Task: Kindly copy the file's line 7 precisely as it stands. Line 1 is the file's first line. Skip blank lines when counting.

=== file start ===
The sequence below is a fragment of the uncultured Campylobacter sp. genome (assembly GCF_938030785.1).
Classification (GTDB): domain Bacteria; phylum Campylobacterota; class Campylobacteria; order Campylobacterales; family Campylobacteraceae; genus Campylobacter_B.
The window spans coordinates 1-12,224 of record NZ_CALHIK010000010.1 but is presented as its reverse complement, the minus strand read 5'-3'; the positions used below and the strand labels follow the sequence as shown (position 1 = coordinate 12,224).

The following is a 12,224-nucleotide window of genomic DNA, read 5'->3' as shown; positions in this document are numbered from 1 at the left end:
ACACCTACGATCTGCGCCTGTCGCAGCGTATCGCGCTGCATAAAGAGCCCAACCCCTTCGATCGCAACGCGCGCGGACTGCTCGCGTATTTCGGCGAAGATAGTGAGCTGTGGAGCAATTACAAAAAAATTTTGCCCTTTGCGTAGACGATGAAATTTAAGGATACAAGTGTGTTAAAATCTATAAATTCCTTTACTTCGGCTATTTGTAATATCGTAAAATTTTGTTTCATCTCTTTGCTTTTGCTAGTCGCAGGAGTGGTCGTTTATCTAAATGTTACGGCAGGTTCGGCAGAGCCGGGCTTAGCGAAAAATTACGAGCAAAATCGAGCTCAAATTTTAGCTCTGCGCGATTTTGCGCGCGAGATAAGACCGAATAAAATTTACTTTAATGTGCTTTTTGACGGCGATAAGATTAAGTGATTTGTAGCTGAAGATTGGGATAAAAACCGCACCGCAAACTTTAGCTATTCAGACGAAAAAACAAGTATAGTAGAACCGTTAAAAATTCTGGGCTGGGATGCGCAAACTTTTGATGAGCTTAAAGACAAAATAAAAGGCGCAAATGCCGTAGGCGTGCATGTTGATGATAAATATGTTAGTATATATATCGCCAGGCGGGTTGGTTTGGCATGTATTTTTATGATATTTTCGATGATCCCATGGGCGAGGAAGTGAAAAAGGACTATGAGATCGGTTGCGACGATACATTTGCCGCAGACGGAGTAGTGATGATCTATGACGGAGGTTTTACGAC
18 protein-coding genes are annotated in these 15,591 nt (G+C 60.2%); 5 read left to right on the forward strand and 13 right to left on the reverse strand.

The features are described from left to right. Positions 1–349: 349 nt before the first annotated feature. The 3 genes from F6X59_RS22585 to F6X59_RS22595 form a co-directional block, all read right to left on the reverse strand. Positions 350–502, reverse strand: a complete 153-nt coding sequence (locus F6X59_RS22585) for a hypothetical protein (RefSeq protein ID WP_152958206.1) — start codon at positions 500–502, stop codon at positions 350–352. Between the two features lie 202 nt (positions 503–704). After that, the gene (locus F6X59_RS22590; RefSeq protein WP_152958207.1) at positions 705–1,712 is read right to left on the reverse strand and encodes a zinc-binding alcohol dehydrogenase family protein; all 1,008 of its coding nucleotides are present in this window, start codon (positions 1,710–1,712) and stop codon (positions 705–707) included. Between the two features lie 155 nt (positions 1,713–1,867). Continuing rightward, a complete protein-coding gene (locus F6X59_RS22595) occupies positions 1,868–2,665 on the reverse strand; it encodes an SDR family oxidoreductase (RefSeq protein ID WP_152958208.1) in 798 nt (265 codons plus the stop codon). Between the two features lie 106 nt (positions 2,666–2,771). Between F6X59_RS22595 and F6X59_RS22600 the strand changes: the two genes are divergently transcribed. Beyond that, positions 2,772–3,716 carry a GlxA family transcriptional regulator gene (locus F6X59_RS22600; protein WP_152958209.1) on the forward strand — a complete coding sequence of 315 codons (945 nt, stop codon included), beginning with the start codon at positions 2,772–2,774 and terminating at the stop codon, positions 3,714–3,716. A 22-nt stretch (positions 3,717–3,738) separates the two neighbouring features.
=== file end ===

The features are described from left to right. Positions 1–349: 349 nt before the first annotated feature. The 3 genes from F6X59_RS22585 to F6X59_RS22595 form a co-directional block, all read right to left on the reverse strand. Positions 350–502, reverse strand: a complete 153-nt coding sequence (locus F6X59_RS22585) for a hypothetical protein (RefSeq protein ID WP_152958206.1) — start codon at positions 500–502, stop codon at positions 350–352. Between the two features lie 202 nt (positions 503–704). After that, the gene (locus F6X59_RS22590; RefSeq protein WP_152958207.1) at positions 705–1,712 is read right to left on the reverse strand and encodes a zinc-binding alcohol dehydrogenase family protein; all 1,008 of its coding nucleotides are present in this window, start codon (positions 1,710–1,712) and stop codon (positions 705–707) included. Between the two features lie 155 nt (positions 1,713–1,867). Continuing rightward, a complete protein-coding gene (locus F6X59_RS22595) occupies positions 1,868–2,665 on the reverse strand; it encodes an SDR family oxidoreductase (RefSeq protein ID WP_152958208.1) in 798 nt (265 codons plus the stop codon). Between the two features lie 106 nt (positions 2,666–2,771). Between F6X59_RS22595 and F6X59_RS22600 the strand changes: the two genes are divergently transcribed. Beyond that, positions 2,772–3,716 carry a GlxA family transcriptional regulator gene (locus F6X59_RS22600; protein WP_152958209.1) on the forward strand — a complete coding sequence of 315 codons (945 nt, stop codon included), beginning with the start codon at positions 2,772–2,774 and terminating at the stop codon, positions 3,714–3,716. A 22-nt stretch (positions 3,717–3,738) separates the two neighbouring features.